The companies will collaborate on vehicle planning and application concepts.
The core of the system is the new "e-Palette Concept Vehicle", which basically looks like a small bus.
Until then, Toyota and the rest of its Alliance will be putting their heads together to brainstorm ways we'll interact with these sharable, shapeshifting, self-driving shipping containers well into the future. The newly founded alliance includes Uber, Amazon, Mazda, and Pizza Hut.
The vehicle itself will obviously be fully autonomous and battery-electric with a kind of "plug and play" interface for partner companies to install their own driving systems and methods of getting around. Toyota did not confirm a top speed for the e-Palette, although it is not designed for high-speed highway use.
Toyota intends to make the vehicle available in three sizes. The company launched its mobility services platform in earnest past year, however, and now it's making it clear that going forward they're going to be putting a lot of investment and focus behind taking the platform and turning into something with real commercial applicability and viability. The e-Palette can serve as anything from a driverless ride-sharing vehicle to an automated delivery van - even a mobile store where commuters can shop on their way to work. That would involve both hardware and software customization. Either way, the vehicle would come equipped with the guardian tech to act as a safety net.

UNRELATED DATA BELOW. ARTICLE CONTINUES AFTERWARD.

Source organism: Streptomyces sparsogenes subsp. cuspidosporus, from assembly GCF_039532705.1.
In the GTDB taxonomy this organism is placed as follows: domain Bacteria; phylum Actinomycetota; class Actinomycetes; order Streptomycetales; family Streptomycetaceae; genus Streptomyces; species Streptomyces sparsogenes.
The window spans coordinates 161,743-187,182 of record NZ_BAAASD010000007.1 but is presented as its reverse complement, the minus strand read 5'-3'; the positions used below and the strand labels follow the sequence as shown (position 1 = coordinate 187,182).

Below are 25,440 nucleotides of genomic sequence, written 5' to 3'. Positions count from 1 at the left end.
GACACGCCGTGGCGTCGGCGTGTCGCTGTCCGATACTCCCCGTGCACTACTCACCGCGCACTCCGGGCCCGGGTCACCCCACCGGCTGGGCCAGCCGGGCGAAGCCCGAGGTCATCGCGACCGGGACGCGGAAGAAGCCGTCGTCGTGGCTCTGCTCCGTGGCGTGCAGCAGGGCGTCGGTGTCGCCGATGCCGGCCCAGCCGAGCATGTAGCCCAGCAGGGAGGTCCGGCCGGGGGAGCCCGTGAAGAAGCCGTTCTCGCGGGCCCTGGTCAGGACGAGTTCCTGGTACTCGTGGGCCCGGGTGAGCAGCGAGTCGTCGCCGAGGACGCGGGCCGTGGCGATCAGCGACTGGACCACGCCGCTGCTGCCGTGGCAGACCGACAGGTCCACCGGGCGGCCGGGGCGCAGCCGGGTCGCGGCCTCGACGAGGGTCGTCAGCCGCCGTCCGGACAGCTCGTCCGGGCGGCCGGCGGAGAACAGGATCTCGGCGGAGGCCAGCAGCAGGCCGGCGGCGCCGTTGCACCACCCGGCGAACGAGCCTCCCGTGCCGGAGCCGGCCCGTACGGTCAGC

It's an ambitious and unusual approach to what's still a fledgling segment of the auto industry. However, there's little in the way of collaboration between marques on hardware and software: Ford's self-driving cab, for instance, is expected to run Ford's software, while Audi's self-driving vehicle will run Audi's software. That has already caught the attention of a few automakers, not to mention ecosystem partners like Microsoft, BlackBerry, and NVIDIA.
Toyota and Pizza Hut Monday announced a "global partnership", that aims to result in Pizza Hut pizzas delivered in autonomous vehicles.
Don't expect to see these autonomous EVs plying the city streets any time soon, mind.